Updated: Jan 7
Accel partner Andrew Braccia breaks down the basics of selling your idea to venture capitalists.
Pitching a product or business idea to venture-capital investors requires a lot of courage and conviction. It also takes a significant amount of work, time and networking to get a meeting in the first place. Once you have that opportunity in hand, you don’t want to waste it by delivering a subpar pitch presentation, one that lacks a compelling story. Without that story, you risk failing to convince your investor audience to believe in your idea -- and you.
I sat down with Andrew Braccia, partner at Accel and early investor in companies like Slack, PagerDuty, Lynda.com, Squarespace and Prezi (where I am CMO), to get his insights on how entrepreneurs can use tools like storytelling and imagery to engage VC investors during their pitch. He offered a rare glimpse into the components that he looks for when evaluating entrepreneurs and what makes a pitch presentation compelling. He also explained why less is often more when it comes to presenting information to VCs. Here is a breakdown of key takeaways from our conversation, with insights from Braccia himself.
Make the pitch an experience.
"It depends on the entrepreneur and situation, but you want to make it interactive and give a clear command of the opportunity in an articulate way," Braccia advises. "You want to make it as engaging as possible so you create opportunities for shared dialogue and questions. It’s a great indicator of the interest level of the receiving party. It sort of makes people buy more into what they’re spending time on. You don’t want to force it or make awkward moments either, or even look for confirmation."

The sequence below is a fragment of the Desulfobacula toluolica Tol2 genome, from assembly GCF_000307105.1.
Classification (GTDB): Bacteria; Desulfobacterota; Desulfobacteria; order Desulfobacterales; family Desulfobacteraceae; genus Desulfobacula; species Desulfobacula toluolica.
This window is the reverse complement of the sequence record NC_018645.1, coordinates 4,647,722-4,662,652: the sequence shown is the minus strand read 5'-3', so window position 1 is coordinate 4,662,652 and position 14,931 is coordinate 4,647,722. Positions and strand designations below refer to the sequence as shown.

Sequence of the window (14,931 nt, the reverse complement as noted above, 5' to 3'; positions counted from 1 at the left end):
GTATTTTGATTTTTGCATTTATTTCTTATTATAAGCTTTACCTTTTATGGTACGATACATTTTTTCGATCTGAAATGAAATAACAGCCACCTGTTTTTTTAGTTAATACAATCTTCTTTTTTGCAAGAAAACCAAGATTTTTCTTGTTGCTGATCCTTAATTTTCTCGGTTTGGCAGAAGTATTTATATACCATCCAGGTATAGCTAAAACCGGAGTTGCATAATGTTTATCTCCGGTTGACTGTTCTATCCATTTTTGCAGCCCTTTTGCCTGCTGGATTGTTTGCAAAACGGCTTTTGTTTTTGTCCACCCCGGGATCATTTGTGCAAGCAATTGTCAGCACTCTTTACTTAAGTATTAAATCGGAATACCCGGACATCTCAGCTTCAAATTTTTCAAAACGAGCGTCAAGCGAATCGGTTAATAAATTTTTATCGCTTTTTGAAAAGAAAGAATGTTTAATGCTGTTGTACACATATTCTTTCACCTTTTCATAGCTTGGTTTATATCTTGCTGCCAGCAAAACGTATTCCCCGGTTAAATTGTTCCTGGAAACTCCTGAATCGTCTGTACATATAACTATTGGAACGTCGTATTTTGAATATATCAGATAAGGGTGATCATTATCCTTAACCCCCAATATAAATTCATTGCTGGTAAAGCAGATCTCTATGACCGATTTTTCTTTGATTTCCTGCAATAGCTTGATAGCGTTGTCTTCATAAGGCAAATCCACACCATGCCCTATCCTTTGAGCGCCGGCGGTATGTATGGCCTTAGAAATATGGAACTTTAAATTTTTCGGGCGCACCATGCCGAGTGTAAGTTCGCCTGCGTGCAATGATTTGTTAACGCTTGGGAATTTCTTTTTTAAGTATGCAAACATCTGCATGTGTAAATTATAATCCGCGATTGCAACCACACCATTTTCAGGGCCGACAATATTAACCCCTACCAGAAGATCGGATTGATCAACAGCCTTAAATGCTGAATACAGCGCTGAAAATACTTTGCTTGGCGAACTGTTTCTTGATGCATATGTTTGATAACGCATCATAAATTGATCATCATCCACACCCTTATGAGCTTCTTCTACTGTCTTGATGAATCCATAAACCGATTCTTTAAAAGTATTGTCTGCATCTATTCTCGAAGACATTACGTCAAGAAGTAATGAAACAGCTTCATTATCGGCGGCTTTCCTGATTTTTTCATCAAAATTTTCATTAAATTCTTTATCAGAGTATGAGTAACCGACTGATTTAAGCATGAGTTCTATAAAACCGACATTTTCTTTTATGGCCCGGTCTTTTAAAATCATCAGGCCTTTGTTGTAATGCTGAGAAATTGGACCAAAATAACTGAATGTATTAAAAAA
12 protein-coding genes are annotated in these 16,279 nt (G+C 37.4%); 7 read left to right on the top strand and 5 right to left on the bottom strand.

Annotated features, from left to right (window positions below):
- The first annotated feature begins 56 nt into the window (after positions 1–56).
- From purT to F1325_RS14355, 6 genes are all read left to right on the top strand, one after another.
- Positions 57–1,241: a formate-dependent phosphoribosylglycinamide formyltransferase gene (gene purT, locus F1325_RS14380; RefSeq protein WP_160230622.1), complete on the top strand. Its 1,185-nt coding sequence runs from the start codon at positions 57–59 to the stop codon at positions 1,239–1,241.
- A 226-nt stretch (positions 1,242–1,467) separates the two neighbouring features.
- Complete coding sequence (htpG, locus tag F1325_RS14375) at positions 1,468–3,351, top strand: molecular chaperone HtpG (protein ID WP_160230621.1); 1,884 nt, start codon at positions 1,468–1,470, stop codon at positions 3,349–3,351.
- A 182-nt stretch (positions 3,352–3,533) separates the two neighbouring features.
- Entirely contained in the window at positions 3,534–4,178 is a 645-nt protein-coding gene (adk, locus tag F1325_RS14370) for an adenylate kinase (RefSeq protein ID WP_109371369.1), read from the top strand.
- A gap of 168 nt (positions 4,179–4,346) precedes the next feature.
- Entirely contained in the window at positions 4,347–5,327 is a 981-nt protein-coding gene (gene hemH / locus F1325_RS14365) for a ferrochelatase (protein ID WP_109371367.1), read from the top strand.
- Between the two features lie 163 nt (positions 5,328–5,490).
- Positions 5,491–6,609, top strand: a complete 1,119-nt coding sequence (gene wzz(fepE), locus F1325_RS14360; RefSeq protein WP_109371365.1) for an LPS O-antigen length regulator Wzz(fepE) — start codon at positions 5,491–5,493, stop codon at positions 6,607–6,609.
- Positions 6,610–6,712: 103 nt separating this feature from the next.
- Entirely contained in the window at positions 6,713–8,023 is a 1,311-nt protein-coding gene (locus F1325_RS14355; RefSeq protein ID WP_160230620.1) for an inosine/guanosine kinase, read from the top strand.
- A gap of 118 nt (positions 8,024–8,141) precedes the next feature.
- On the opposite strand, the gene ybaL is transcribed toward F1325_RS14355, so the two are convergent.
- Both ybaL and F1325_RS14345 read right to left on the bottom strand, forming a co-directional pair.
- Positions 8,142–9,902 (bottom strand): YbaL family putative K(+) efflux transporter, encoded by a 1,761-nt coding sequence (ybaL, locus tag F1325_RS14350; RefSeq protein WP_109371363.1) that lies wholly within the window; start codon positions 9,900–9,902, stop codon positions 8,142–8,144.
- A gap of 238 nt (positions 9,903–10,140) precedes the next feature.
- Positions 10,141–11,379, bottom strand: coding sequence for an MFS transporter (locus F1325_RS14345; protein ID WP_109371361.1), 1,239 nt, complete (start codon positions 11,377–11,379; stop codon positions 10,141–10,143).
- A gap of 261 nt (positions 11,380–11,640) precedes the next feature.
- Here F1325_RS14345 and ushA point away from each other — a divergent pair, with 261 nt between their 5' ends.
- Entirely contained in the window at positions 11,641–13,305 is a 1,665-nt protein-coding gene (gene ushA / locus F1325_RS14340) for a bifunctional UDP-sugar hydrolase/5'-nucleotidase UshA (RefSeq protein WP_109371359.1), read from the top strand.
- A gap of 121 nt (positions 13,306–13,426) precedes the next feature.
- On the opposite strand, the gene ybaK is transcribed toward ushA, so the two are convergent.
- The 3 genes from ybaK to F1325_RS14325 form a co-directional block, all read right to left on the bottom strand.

Use imagery to create an emotional connection.
"If you’re talking about your team, show pictures, [like] the schools they went to, icons of other companies they’ve worked at, their interests," says Braccia. "Market trends -- being able to graph it, chart it, or personify it allows for an emotional connection with the person or market."
Be open to questions.
As Braccia puts it, "If you don’t have a lot of confidence and are constantly looking for reinforcement, that could be challenging. So you want confidence being able to be open to questions. Coming out with a strong sentence."
Keep things concise.
"I don’t think length and detail of a presentation is synonymous with the success of that presentation," says Braccia. "It kind of goes into clarity and their ability to extract complexity. Hold yourself accountable to keep things concise in a presentation or 45-minute discussion."
At the very least, you gain exposure.
Braccia suggestings bearing in mind that, at minimum, "It’s an opportunity to meet investors and influencers who may help you in the future, if not today. And that’s another reason why great storytelling is so important in the VC pitch: It makes you memorable."
Have your backstory on deck.
"Many entrepreneurs are caught off-guard when asked to dive into their backstory," cautions Braccia. "They haven’t practiced how to tell that story, or left enough time in their presentation to share that information. And that is a tremendous opportunity lost to make a connection with investors."
As Braccia's observations make clear, your VC pitch can be a pivotal moment in your business. Going through the process can help crystallize the story you want to tell, and it's never too early to start developing that story.